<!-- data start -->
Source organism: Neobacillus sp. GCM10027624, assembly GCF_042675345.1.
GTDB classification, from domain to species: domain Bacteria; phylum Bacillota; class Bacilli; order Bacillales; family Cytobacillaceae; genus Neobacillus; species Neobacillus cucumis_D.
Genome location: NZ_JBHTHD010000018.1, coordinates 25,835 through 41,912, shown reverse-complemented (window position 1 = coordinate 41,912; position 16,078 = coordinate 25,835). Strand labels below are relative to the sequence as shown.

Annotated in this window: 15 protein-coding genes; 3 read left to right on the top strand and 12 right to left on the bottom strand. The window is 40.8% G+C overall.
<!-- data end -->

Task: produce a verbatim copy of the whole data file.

Source organism: Neobacillus sp. GCM10027624, assembly GCF_042675345.1.
GTDB classification, from domain to species: domain Bacteria; phylum Bacillota; class Bacilli; order Bacillales; family Cytobacillaceae; genus Neobacillus; species Neobacillus cucumis_D.
Genome location: NZ_JBHTHD010000018.1, coordinates 25,835 through 41,912, shown reverse-complemented (window position 1 = coordinate 41,912; position 16,078 = coordinate 25,835). Strand labels below are relative to the sequence as shown.

Annotated in this window: 15 protein-coding genes; 3 read left to right on the top strand and 12 right to left on the bottom strand. The window is 40.8% G+C overall.